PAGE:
HUD has released the 2020 Annual Homeless Assessment Report (AHAR) Part 2. This is the second of a two-part report that provides estimates of the scale of sheltered and unsheltered homelessness in the U.S. The 2019 and 2020 Part 1 reports, which were published in January 2020 and March 2021, provide one-night estimates of sheltered and unsheltered homelessness at the state, local, and national levels. This report provides a national estimate of people who utilized shelter programs at some point during the year in both 2019 and 2020. The 2019 data was previously delayed due to the pandemic and is now included in this report alongside the data for 2020.
The COVID-19 public health emergency had a tremendous impact on the nation’s shelter programs – which is reflected in the data. In 2020, many shelters closed or reduced their capacity due to the emergency. Those in need of shelter may have also avoided seeking out and staying in facilities out of concern for their health and safety. These factors likely contributed to the 2020 estimates being lower than the estimates from 2019.
The data in this report shows that fewer people entered shelter programs during the pandemic, either coming into the shelter system for the first time or returning to the system after an exit. However, more people remained in shelters, which suggests they had difficulty finding housing during the pandemic. Furthermore, the people who utilized shelter programs in 2020 had more acute needs—compared to 2019. There were higher rates of people with disabilities and survivors of domestic violence using shelters that year.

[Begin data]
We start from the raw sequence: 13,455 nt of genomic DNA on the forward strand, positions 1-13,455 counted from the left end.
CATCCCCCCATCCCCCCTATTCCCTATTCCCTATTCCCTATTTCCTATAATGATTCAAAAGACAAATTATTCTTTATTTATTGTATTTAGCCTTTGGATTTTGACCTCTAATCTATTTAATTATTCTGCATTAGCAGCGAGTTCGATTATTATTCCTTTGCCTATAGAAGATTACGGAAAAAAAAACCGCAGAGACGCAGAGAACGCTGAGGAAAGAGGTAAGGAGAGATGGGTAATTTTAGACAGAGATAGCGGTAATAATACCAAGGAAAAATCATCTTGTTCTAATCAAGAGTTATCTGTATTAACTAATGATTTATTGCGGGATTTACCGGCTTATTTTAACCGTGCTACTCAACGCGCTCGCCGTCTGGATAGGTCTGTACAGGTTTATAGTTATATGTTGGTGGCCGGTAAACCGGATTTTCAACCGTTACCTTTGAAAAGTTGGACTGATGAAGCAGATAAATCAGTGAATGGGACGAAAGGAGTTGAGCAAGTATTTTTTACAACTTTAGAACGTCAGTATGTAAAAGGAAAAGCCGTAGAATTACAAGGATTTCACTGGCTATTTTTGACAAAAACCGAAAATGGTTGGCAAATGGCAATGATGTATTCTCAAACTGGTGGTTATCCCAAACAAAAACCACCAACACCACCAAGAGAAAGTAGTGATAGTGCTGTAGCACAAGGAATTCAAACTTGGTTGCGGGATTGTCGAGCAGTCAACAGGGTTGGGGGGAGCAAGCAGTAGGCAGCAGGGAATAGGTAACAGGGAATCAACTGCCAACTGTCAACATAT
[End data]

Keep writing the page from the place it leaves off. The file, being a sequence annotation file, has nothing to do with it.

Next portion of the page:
Throughout 2020, 1,253,000 people occupied emergency shelters, transitional housing programs, or safe havens. The vast majority, 824,500 people, were households with only adults present. Some 417,000, around 35 percent of those counted, included families with children. People experiencing sheltered homelessness are disproportionately Black, Indigenous, and People of Color (BIPOC). This pattern has been observed in previous AHAR reports, and it holds true regardless of whether people are in families, adults on their own, veterans, unaccompanied youth, or people with chronic patterns of homelessness.
For the first time, HUD can also provide year-long estimates for unaccompanied youth and people with chronic patterns of homelessness. In 2020, approximately 93,000 unaccompanied youth used a shelter program, and 185,000 people who used shelter programs had chronic patterns of homelessness. This information is critical to helping HUD and communities better understand homelessness, create strategies to prevent it, and ultimately, to end it.